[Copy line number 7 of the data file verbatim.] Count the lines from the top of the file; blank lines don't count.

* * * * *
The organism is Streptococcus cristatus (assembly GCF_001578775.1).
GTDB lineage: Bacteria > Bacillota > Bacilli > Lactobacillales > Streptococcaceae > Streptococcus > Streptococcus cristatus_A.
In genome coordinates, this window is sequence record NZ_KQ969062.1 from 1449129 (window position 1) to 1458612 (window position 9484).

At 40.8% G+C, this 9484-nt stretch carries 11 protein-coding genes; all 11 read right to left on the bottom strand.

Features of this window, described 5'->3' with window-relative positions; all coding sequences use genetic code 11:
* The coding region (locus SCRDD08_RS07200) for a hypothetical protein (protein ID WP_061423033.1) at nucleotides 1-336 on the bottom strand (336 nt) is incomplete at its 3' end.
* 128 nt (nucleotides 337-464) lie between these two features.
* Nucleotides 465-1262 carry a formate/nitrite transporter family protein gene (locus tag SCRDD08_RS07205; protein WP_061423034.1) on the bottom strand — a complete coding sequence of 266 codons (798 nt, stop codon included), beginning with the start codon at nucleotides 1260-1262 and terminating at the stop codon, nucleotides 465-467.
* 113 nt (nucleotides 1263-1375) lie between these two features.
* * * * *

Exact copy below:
* 128 nt (nucleotides 337-464) lie between these two features.